Possessing one of the most elegant voices in the annals of popular music, Rock & Roll Hall of Fame alumnus Jermaine Jackson’s imprint on the musical landscape is so indelible that an optimum barometer has been set for future generations of performers. From a youngster in Gary, Indiana, to an embraceable solo artist, Jermaine’s contributions to the pop music spectrum are incalculable.

With bursts of eclectic harmonic fusion, Jermaine’s undulating guitar baselines crescendo into rhythmic explosions(!), taking international audiences by storm. His superlative studio recordings, action videos and dynamic stage routines are emblematic of his inestimable contribution to the world of entertainment. And his insightful business aptitude and undying love for the music that has shaped generations account for the enormity of his commercial success.

In 1962, Jermaine, as a member of The Jackson Brothers, enjoyed his first studio recording (local label) titled “Big Boy.” This morphed into a local hit and set the stage for the 1969 partnership with Motown Records. Subsequently, the group, now the Jackson 5, made live appearances on the top-rated Ed Sullivan, American Bandstand and Soul Train television shows.

In the 1970s, they were the first act in recording history to have their first four singles ("I Want You Back", "ABC", "The Love You Save" and "I'll Be There") reach the pinnacle of Billboard’s Hot 100. Also, "Mama's Pearl", "Never Can Say Goodbye" and "Dancing Machine" reached Billboard’s Top 5 and all reached number 1 on the R&B charts. Realizing their multitudinous gifts, the brothers composed and produced many of their own studio recordings during that decade.

Jermaine’s illustrious solo career began in 1972 with the platinum cover of the R&B classic “Daddy’s Home,” a Billboard Top-Ten hit and a Motown Records release. Soon a plethora of successes followed, including “Let’s Get Serious,” “Let’s Be Young Tonight,” "Do What You Do," “Don’t Take It Personal” (# 1 on Billboard’s R&B charts), and multitudes more.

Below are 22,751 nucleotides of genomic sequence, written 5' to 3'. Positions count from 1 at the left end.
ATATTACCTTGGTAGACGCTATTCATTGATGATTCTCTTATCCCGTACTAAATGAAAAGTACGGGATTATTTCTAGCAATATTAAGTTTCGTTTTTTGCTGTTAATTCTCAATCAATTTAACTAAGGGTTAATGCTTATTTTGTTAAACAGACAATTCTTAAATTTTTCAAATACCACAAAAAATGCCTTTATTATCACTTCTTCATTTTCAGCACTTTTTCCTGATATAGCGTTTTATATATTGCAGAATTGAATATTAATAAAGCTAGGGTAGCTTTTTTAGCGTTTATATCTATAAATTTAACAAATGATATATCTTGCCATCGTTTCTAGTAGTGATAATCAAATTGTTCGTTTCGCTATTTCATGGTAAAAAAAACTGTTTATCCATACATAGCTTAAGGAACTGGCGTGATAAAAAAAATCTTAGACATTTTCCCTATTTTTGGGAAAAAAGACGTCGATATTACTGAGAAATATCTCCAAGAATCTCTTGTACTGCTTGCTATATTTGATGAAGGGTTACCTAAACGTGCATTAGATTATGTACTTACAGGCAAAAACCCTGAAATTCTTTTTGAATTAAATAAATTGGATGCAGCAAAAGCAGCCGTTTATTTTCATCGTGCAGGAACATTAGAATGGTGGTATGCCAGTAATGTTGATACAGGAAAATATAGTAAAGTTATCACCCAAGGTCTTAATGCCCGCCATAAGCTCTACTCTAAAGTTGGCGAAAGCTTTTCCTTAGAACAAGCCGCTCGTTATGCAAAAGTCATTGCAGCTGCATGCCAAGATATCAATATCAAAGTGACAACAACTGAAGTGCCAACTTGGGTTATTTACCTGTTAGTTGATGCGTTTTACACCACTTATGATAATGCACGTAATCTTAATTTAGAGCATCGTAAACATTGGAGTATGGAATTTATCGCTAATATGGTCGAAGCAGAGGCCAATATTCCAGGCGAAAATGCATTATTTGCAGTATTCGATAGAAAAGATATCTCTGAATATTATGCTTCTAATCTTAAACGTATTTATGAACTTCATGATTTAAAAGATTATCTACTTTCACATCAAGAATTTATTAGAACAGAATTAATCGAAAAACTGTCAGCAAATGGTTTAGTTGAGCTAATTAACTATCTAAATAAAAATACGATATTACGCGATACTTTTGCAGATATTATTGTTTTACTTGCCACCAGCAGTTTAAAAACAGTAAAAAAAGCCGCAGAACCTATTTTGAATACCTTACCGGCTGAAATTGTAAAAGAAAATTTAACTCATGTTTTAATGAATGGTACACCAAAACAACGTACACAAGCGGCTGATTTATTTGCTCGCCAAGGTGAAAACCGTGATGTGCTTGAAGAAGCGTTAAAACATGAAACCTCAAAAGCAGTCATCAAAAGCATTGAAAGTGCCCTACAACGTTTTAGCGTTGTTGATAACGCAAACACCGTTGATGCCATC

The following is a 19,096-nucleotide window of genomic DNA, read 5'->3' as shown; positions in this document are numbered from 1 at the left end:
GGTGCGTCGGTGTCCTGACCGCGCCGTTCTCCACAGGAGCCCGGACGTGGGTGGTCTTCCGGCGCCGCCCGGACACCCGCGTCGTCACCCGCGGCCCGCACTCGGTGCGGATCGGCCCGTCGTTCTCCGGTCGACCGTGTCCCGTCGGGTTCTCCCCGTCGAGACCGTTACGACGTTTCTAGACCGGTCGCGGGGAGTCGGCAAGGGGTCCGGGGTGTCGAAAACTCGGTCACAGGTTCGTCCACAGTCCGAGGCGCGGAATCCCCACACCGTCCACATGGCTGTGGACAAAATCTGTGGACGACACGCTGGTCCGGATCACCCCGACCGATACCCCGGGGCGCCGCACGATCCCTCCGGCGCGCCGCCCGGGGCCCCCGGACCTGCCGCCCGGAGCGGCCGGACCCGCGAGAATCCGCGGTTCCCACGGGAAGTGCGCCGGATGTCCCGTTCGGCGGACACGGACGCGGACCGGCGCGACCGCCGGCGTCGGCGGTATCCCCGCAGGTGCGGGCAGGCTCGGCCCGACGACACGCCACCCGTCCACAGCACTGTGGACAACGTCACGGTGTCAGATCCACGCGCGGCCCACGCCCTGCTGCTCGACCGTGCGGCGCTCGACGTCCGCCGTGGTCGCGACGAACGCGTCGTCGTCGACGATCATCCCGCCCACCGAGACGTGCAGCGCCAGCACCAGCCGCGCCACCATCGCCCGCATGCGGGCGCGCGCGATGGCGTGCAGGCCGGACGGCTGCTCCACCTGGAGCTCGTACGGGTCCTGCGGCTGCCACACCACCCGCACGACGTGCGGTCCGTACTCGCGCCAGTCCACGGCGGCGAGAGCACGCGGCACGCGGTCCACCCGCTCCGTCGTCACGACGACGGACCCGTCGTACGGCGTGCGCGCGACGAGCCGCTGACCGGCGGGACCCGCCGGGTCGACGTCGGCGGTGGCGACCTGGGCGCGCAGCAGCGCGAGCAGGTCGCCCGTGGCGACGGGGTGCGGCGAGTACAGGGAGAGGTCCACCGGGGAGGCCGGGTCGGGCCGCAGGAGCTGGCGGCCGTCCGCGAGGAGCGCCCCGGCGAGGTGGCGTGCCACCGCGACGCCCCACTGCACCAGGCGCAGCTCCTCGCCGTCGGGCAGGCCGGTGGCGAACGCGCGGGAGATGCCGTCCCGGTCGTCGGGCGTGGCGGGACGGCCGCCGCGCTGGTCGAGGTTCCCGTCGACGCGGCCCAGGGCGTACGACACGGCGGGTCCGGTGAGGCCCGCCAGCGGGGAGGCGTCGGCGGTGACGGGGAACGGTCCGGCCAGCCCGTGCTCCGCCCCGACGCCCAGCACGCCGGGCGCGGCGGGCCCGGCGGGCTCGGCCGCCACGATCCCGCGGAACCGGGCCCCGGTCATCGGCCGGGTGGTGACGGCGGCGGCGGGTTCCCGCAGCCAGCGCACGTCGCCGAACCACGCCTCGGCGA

And it was in 1976 that they filmed their own primetime television show for CBS and a Saturday morning ABC TV animation series.

After fulfilling commitments to Motown, in 1984 Jermaine accepted the invitation to join forces with Arista Records to release the album Dynamite, which featured the mega-disc "Do What You Do" and a number of duets. This was followed by the album Don’t Take It Personal, which housed numerous emotive singles and a continuum of well-produced albums. In 1985, Jermaine co-produced Whitney Houston’s biggest-selling debut album, Whitney Houston, which contained three hit singles and his duet with Whitney. His airwave success swept not only America, but in the same year, his duet with Pia Zadora in the UK, “When the Rain Begins to Fall,” topped many singles charts.

Although Jermaine’s vocal prowess is obvious, his versatility as a performer was accentuated in 1984 when the brother’s embarked on the highest-grossing concert tour till that time – The Victory Tour. To witness him playing bass riffs, singing and dancing to the syncopated beat of forever classics was a visual that is cherished by millions of attendees and video aficionados. That, coupled with success as a Jackson 5, validated the multitalented star as one of the most influential recording artists to ever command center stage. Additionally, in the early 1990s, he recorded an album and several singles for La Face Records.